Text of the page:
K ( ς , θ ) = K 0 ( ς , θ ) + K 1 ( ς , θ ) + K 2 ( ς , θ ) + K ( ς , θ ) = 2 κ exp ( κ ς ) exp ( 2 κ ς ) + 1 2 κ 4 exp ( κ ς ) ( exp ( 2 κ ς ) 1 ) ( exp ( 2 κ ς ) + 1 ) 2 θ Γ ( + 1 ) κ 7 exp ( κ ς ) ( exp ( 4 κ ς ) 6 exp ( 2 κ ς ) 1 ) ( exp ( 2 κ ς ) + 1 ) 3 θ 2 Γ ( 2 + 1 ) +
  • Utilizing the YTDM
By utilizing the YT, we get
Y K θ = Y 6 K 2 ( ς , θ ) K ς ( ς , θ ) K ς ς ς ( ς , θ ) .
After that, we have
1 u { M ( u ) u K ( 0 ) } = Y 6 K 2 ( ς , θ ) K ς ( ς , θ ) K ς ς ς ( ς , θ ) ,
M ( u ) = u K ( 0 ) + u Y 6 K 2 ( ς , θ ) K ς ( ς , θ ) K ς ς ς ( ς , θ ) .
When utilizing the inverse of the YT, we get
K ( ς , θ ) = K ( 0 ) + Y 1 u Y 6 K 2 ( ς , θ ) K ς ( ς , θ ) K ς ς ς ( ς , θ ) , K ( ς , θ ) = 2 κ exp ( κ ς ) exp ( 2 κ ς ) + 1 + Y 1 u Y 6 K 2 ( ς , θ ) K ς ( ς , θ ) K ς ς ς ( ς , θ ) .
Thus, the series form solution is taken as
K ( ς , θ ) = m = 0 K m ( ς , θ ) .
The Adomian polynomial is used to determine the nonlinear terms as K 2 ( ς , θ ) K ς ( ς , θ ) = m = 0 A m . Hence, we have
m = 0 K m ( ς , θ ) = K ( ς , 0 ) + Y 1 u Y K ς ς ς ( ς , θ ) m = 0 A m , m = 0 K m ( ς , θ ) = 2 κ exp ( κ ς ) exp ( 2 κ ς ) + 1 + Y 1 u Y K ς ς ς ( ς , θ ) m = 0 A m .
The first few nonlinear terms are determined as
A 0 = K 0 2 ( K 0 ) ς , A 1 = K 0 2 ( K 1 ) ς + 2 K 0 K 1 ( K 0 ) ς , A 2 = K 0 2 ( K 2 ) ς + 2 K 0 K 1 ( K 1 ) ς + ( K 1 2 + 2 K 0 K 2 ) ( K 0 ) ς .
When comparing both sides, we have
K 0 ( ς , θ ) = 2 κ exp ( κ ς ) exp ( 2 κ ς ) + 1 .
For m = 0
K 1 ( ς , θ ) = 2 κ 4 exp ( κ ς ) ( exp ( 2 κ ς ) 1 ) ( exp ( 2 κ ς ) + 1 ) 2 θ Γ ( + 1 ) .
For m = 1
K 2 ( ς , θ ) = κ 7 exp ( κ ς ) ( exp ( 4 κ ς ) 6 exp ( 2 κ ς ) 1 ) ( exp ( 2 κ ς ) + 1 ) 3 θ 2 Γ ( 2 + 1 ) .
In the same sense, the remaining terms for ( m 3 ) are easily obtained
K ( ς , θ ) = m = 0 K m ( ς , θ ) = K 0 ( ς , θ ) + K 1 ( ς , θ ) + K 2 ( ς , θ ) +
K ( ς , θ ) = 2 κ exp ( κ ς ) exp ( 2 κ ς ) + 1 2 κ 4 exp ( κ ς ) ( exp ( 2 κ ς ) 1 ) ( exp ( 2 κ ς ) + 1 ) 2 θ Γ ( + 1 ) κ 7 exp ( κ ς ) ( exp ( 4 κ ς ) 6 exp ( 2 κ ς ) 1 ) ( exp ( 2 κ ς ) + 1 ) 3 θ 2 Γ ( 2 + 1 ) +
By taking = 1 we get
K ( ς , θ ) = 2 κ exp ( κ ( ς κ 2 θ ) ) exp ( 2 κ ( ς κ 2 θ ) ) + 1 .
Example 2.
Let us assume the nonlinear fractional mKdV equation
D θ K ( ς , θ ) + 6 K 2 ( ς , θ ) K ς ( ς , θ ) + K ς ς ς ( ς , θ ) = 0 , 0 < 1 ,
subjected to initial source
K ( ς , 0 ) = 4 exp ( ς ) exp ( 2 ς ) + 1 .
By utilizing the YT, we get
Y K θ = Y 6 K 2 ( ς , θ ) K ς ( ς , θ ) K ς ς ς ( ς , θ ) .
After that, we obtain
1 u { M ( u ) u K ( 0 ) } = Y 6 K 2 ( ς , θ ) K ς ( ς , θ ) K ς ς ς ( ς , θ ) ,
M ( u ) = u K ( 0 ) + u 6 K 2 ( ς , θ ) K ς ( ς , θ ) K ς ς ς ( ς , θ ) .
When utilizing the inverse of the YT, we get
K ( ς , θ ) = K ( 0 ) + Y 1 u Y 6 K 2 ( ς , θ ) K ς ( ς , θ ) K ς ς ς ( ς , θ ) , K ( ς , θ ) = 4 exp ( ς ) exp ( 2 ς ) + 1 + Y 1 u Y 6 K 2 ( ς , θ ) K ς ( ς , θ ) K ς ς ς ( ς , θ ) .
Thus, by HPM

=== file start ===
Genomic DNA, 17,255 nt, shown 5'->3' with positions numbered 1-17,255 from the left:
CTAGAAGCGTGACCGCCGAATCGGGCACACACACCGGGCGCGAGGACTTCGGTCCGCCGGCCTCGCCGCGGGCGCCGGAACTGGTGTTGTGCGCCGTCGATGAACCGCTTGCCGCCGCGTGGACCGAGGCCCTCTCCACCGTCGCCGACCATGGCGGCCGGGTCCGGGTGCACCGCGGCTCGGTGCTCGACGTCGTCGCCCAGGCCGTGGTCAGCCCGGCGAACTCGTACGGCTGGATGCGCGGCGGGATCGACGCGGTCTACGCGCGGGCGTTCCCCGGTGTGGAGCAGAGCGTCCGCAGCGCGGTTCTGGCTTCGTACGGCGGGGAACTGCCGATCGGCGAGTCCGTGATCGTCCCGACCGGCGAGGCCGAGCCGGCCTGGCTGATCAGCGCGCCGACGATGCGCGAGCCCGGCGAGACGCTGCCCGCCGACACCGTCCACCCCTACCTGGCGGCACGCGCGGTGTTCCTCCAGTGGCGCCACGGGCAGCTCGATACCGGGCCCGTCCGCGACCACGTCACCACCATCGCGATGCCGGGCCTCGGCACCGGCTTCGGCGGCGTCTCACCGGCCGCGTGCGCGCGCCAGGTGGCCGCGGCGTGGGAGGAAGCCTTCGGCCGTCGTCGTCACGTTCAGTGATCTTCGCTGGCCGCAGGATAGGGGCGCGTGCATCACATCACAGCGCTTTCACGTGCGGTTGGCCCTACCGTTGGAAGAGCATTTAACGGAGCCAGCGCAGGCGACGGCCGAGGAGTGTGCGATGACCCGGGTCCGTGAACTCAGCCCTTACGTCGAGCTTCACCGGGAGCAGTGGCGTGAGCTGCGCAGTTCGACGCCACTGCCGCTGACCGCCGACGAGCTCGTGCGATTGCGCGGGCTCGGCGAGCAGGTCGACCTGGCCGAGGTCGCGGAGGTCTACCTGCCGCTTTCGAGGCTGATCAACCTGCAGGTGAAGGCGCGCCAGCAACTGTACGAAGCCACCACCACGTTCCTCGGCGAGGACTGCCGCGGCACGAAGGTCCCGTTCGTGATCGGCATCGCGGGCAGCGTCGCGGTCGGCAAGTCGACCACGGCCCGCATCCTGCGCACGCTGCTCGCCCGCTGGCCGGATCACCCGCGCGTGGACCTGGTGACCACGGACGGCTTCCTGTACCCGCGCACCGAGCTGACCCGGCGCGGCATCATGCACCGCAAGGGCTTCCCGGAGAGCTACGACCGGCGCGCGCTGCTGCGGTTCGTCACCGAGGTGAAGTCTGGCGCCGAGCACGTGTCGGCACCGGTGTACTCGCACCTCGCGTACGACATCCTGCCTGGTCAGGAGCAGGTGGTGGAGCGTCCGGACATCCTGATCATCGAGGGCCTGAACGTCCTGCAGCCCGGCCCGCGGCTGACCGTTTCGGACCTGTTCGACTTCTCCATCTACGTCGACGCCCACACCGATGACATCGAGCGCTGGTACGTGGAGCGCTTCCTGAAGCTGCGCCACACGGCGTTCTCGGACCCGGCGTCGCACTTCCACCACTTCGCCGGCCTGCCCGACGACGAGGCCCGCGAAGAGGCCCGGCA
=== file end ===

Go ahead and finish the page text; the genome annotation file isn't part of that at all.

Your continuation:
k = 0 ϵ k K k ( ς , θ ) = 4 exp ( ς ) exp ( 2 ς ) + 1 + ϵ Y 1 u Y k = 0 ϵ k H k ( K ) k = 0 ϵ k K k ( ς , θ ) ς ς ς .
Additionally, the nonlinear terms are taken in the form of He’s polynomial H k ( K ) as
k = 0 ϵ k H k ( K ) = K 2 ( ς , θ ) K ς ( ς , θ ) .
The first few nonlinear terms are determined as
H 0 ( K ) = K 0 2 ( K 0 ) ς , H 1 ( K ) = K 0 2 ( K 1 ) ς + 2 K 0 K 1 ( K 0 ) ς , H 2 ( K ) = K 0 2 ( K 2 ) ς + 2 K 0 K 1 ( K 1 ) ς + ( K 1 2 + 2 K 0 K 2 ) ( K 0 ) ς .
By comparing the coefficients of similar orders of ϵ, we have
ϵ 0 : K 0 ( ς , θ ) = 4 exp ( ς ) exp ( 2 ς ) + 1 , ϵ 1 : K 1 ( ς , θ ) = Y 1 u Y ( K 0 ) ς ς ς H 0 ( K ) = 4 exp ( ς ) ( exp ( 2 ς ) + 1 ) 4 ( exp ( 6 ς ) + 73 exp ( 4 ς ) 73 exp ( 2 ς ) 1 ) θ Γ ( + 1 ) , ϵ 2 : K 2 ( ς , θ ) = Y 1 u Y ( K 1 ) ς ς ς H 1 ( K ) = 4 exp ( ς ) ( exp ( 2 ς ) + 1 ) 7 ( exp ( 12 ς ) + 2158 exp ( 10 ς ) + 2863 exp ( 8 ς ) 26236 exp ( 6 ς ) + 2863 exp ( 4 ς ) + 2158 exp ( 2 ς ) + 1 ) θ 2 Γ ( 2 + 1 ) ,
The obtained solution in series form will take the form
K ( ς , θ ) = K 0 ( ς , θ ) + K 1 ( ς , θ ) + K 2 ( ς , θ ) + K ( ς , θ ) = 4 exp ( ς ) exp ( 2 ς ) + 1 + 4 exp ( ς ) ( exp ( 2 ς ) + 1 ) 4 ( exp ( 6 ς ) + 73 exp ( 4 ς ) 73 exp ( 2 ς ) 1 ) θ Γ ( + 1 ) + 4 exp ( ς ) ( exp ( 2 ς ) + 1 ) 7 ( exp ( 12 ς ) + 2158 exp ( 10 ς ) + 2863 exp ( 8 ς ) 26236 exp ( 6 ς ) + 2863 exp ( 4 ς ) + 2158 exp ( 2 ς ) + 1 ) θ 2 Γ ( 2 + 1 ) +
  • Utilizing the YTDM
By utilizing the YT, we get
Y K θ = Y 6 K 2 ( ς , θ ) K ς ( ς , θ ) K ς ς ς ( ς , θ ) .
After that, we have
1 u { M ( u ) u K ( 0 ) } = Y 6 K 2 ( ς , θ ) K ς ( ς , θ ) K ς ς ς ( ς , θ ) ,
M ( u ) = u K ( 0 ) + u Y 6 K 2 ( ς , θ ) K ς ( ς , θ ) K ς ς ς ( ς , θ ) .
When utilizing the inverse of the YT, we get
K ( ς , θ ) = K ( 0 ) + Y 1 u Y 6 K 2 ( ς , θ ) K ς ( ς , θ ) K ς ς ς ( ς , θ ) , K ( ς , θ ) = 4 exp ( ς ) exp ( 2 ς ) + 1 + Y 1 u Y 6 K 2 ( ς , θ ) K ς ( ς , θ ) K ς ς ς ( ς , θ ) .
Thus, the solution in series form reads
K ( ς , θ ) = m = 0 K m ( ς , θ ) .
The Adomian polynomial is used to determine nonlinear terms as K 2 ( ς , θ ) K ς ( ς , θ ) = m = 0 A m . Hence, we have
m = 0 K m ( ς , θ ) = K ( ς , 0 ) + Y 1 u Y K ς ς ς ( ς , θ ) m = 0 A m , m = 0 K m ( ς , θ ) = 4 exp ( ς ) exp ( 2 ς ) + 1 + Y 1 u Y K ς ς ς ( ς , θ ) m = 0 A m .